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Whisky tasting with Dave Broom

Published: 23/08/2009

By Rose Murray Brown

Dave Broom

Dave Broom


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"You need to find your sweet spot," whisky expert Dave Broom tells me. He is trying to convince me, and 40 others grouped in a tent in Holyrood Park at Edinburgh's Clan Gathering, that he can find a whisky that will suit all our individual tastes.

In front of me is a rather odd-looking chart, which looks more like a game of snakes and ladders or battleships. Beside it are six whisky glasses. Our task is to chart these different takes on the "water of life" according to their flavour.

"I know that people find whisky confusing – and they often try blended Scotch and get put off whisky for life," Broom says. "They are really missing out. There are 92 working distilleries with 2,000 different malts between them – each with a different flavour – but you need help to find what you like."

How does a beginner find their way around? The whisky industry does not help itself with its regional classifications (Speyside, for example, stretches from Glasgow to Wick, with numerous whisky styles).

"We needed a simple guide to flavours," says Broom. "It started with a plea from Tesco to find a way to explain single malt flavours to beginners." He plotted the flavours on a map and within a month had devised the rather ingenious Whisky Flavour Map, in association with distilleries owner, Diageo.

But – crucially – it's not just about Diageo's whiskies. Broom has plotted every single malt in Scotland on a grid with four co-ordinates: delicate, light, smoky, rich. The horizontal axis plots the lightness or richness and the vertical axis plots the smokiness. "There isn't a 'best malt' position on the map either – it's an unbiased plotting device," he says.

Was every distillery happy with its "plot"? "Only one disagreed with the position of their malt on the map – so we reassessed it."

We got down to nosing. The lighter malts, made using unpeated barley and with no smoke flavours, were easy to plot. Glenkinchie 12-year-old – which Broom compared to a sauvignon blanc or riesling – had light floral grassy notes, so fitted neatly bottom left into the delicate/ light section. Clynelish 14-year-old was more textured, silkier, waxy and unctuous – like chardonnay or semillon – so we plotted that midway between light and rich.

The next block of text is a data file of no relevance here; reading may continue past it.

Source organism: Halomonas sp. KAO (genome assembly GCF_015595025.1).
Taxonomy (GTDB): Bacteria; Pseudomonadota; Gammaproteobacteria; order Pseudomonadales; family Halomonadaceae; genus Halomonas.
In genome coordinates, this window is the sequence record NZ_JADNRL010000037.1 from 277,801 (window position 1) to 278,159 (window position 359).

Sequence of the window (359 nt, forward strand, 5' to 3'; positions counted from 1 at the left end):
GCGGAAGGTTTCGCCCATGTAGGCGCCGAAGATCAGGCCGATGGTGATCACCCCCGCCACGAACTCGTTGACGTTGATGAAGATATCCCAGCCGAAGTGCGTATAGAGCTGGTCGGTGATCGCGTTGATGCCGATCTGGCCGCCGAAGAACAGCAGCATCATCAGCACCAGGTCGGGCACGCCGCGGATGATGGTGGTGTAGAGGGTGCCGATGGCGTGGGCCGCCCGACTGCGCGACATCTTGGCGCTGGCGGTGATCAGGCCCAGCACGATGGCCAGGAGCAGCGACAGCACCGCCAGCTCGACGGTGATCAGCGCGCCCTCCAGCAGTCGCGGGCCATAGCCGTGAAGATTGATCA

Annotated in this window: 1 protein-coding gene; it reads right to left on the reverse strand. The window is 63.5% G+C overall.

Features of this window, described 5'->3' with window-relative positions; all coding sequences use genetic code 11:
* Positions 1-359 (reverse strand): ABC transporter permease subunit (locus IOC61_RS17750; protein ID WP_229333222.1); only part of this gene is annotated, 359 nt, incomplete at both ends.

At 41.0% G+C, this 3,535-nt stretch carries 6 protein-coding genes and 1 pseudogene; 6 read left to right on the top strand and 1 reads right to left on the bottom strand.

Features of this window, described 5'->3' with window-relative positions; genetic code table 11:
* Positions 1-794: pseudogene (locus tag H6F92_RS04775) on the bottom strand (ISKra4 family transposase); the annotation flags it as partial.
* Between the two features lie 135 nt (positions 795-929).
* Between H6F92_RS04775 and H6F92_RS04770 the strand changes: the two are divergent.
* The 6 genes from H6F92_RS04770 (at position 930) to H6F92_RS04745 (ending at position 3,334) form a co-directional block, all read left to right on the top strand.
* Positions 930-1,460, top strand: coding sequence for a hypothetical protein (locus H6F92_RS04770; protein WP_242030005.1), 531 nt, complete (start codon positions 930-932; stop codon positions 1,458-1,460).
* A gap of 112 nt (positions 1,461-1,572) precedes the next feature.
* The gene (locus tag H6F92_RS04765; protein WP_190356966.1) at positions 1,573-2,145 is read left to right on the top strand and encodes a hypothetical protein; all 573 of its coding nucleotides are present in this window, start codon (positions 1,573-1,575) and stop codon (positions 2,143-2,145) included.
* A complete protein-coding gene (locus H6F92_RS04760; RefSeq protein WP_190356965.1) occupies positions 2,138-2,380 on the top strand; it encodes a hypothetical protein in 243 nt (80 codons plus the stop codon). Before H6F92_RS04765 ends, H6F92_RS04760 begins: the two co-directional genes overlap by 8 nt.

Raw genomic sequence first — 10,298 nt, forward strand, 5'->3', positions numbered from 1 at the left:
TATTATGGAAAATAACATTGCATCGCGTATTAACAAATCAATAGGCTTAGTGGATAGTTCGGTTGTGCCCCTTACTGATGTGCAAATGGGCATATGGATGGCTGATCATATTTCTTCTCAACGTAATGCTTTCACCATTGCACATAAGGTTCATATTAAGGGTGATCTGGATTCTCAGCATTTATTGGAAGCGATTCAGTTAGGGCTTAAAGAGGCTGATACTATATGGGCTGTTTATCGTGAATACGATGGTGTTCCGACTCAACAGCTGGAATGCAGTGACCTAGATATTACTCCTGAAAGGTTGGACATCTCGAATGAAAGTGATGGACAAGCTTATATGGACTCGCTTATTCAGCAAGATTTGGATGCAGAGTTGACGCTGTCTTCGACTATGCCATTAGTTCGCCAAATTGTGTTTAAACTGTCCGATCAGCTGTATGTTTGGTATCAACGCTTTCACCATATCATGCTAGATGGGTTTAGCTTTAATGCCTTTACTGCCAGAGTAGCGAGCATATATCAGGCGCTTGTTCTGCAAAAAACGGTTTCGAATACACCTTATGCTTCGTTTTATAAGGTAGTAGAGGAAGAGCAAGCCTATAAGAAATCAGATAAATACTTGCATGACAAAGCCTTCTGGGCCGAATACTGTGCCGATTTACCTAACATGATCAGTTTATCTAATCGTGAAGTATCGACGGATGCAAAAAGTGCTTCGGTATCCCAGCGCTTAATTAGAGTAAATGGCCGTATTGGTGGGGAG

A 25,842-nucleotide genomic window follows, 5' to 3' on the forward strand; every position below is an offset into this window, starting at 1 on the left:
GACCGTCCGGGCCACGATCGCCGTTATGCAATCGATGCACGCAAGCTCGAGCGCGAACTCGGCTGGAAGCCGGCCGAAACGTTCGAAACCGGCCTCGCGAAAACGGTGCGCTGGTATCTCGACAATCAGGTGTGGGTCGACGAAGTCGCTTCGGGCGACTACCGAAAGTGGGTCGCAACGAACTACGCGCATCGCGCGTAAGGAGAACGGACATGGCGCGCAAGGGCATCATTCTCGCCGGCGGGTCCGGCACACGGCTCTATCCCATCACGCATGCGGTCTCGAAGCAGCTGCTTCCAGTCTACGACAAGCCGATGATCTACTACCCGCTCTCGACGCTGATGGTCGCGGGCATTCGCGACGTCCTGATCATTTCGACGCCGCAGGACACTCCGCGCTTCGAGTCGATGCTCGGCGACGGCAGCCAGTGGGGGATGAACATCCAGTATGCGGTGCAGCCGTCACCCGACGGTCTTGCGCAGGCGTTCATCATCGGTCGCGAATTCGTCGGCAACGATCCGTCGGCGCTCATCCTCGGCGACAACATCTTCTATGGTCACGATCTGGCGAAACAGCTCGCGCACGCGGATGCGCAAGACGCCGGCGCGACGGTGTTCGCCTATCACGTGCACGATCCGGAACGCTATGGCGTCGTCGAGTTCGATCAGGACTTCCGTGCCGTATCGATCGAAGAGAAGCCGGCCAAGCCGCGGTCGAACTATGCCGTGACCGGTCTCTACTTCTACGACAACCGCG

Medium-weight whiskies such as Singleton of Dufftown 12-year-old with its nutty, almondly, dried-fruit flavours we edged further along the "rich" axis – with Mortlach 16-year-old heading off to the meatiest, richest end on the right-hand side of the graph.

To plot the two smoky whiskies we used the vertical axis of the map. Caol Ila 12-year-old smelt of hospital bandages and smoky bacon – but its lighter juniper notes put it at the lighter end of the smoky scale. Lagavulin 12-year-old, at the extreme of richness and smokiness, we plotted top right.

The good news is that Broom's map is downloadable on www.malts.com – free. Bartenders are now using it to zone in quickly to the style of whisky that suits particular occasions – and Broom has plans to use it in conjunction with food matching; so he will soon be plotting the oyster-friendliest or chocolate mousse-friendliest malts on one single map.

So what about other whiskies? "Japanese single malt can sit happily on the current Scotch whisky single malt map – but Irish whiskey would need a separate one," says Broom. I reckon you could also have a map for bourbon, rum, tequila or even gin.

Taste test: Single malts

Light & Delicate

Glenkinchie 12-year-old

(£28.50)

Light fresh buttery notes, gentle and dull. 12/20

Light & Smoky

CAOL ILA 12-year-old

(£29.95)

Smoked bacon and cereal notes, juniper berry flavours, hits my sweet spot. 16.5/10

Rich & Meaty

Mortlach 16-year-old

(£39.95)

Smells of nail varnish, sulphur and Bovril; meaty fudgey flavours. 14/20

Rich & Smoky LAGAVULIN 16-year-old

(£40.95)

Tobacco, seaweed, lapsang souchong notes, fudgey honeyed flavours, rich dense. 15/20

• All available from www.royalmilewhiskies.com


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